Frequently only showing 7 movies (screen #4 still has 35MM equipment but is more frequently used for the Road Less Traveled Theatre – – and has a big stage that has cut that auditorium’s capacity drastically). One screen has a high quality non-DCI digital projector that they use for film festivals, local independent film screenings, and the theatre’s signature program Buffalo Film Seminars (although they occasionally do show a 35MM print at BFS).
Sadly I don’t know what the future for this complex is – and if it will make it and convert to digital (Dipson manages the complex for this NFP – – and Dipson has fully converted Amherst, Eastern Hills and Flix).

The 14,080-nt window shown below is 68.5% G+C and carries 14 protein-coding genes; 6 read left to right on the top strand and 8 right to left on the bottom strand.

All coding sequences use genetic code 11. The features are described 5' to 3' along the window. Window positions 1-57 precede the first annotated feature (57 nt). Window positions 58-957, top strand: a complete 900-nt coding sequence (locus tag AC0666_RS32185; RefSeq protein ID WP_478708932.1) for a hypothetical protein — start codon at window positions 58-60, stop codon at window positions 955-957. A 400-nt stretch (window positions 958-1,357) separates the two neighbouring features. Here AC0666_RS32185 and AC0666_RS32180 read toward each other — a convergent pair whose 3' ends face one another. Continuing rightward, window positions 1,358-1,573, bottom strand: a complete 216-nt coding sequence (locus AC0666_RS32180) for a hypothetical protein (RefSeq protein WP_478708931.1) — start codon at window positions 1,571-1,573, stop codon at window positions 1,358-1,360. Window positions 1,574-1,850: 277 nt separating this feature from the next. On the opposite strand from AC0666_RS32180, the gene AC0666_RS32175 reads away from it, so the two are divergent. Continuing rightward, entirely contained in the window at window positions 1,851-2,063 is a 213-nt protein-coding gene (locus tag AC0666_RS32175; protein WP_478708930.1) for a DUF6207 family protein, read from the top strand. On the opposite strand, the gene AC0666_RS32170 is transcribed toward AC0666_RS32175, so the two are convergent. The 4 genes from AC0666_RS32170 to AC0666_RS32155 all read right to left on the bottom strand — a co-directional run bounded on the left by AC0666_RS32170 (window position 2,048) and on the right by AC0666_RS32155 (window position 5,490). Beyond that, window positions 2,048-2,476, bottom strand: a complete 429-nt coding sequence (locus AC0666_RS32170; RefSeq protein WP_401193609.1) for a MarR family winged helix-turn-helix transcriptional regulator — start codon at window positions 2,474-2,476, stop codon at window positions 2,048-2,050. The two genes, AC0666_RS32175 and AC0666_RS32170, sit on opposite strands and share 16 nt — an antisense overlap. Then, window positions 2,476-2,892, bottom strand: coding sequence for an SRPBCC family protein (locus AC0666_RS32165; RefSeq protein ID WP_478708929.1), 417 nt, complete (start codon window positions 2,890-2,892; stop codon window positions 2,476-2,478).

A nearly intact General Cinema site – and it did well when they had the right picture (prior to becoming a discount house last year it was splitting product with Quaker Crossing, which unfortunately led to this one often getting lesser Hollywood films they’d have to hold on to – and fortunately a good amount of art house stuff that would sometimes move over from the North Park). Two screens have digital 3D, four are digital, and two are presently 35MM with a digital conversion coming soon.
Dipson is trying to sell the theatre (I’m guessing they’ve made the decision they won’t be the ones to convert it to digital projection) http://thedailynewsonline.com/news/article_229dfbfa-563c-11e2-a485-0019bb2963f4.html
And it’s back!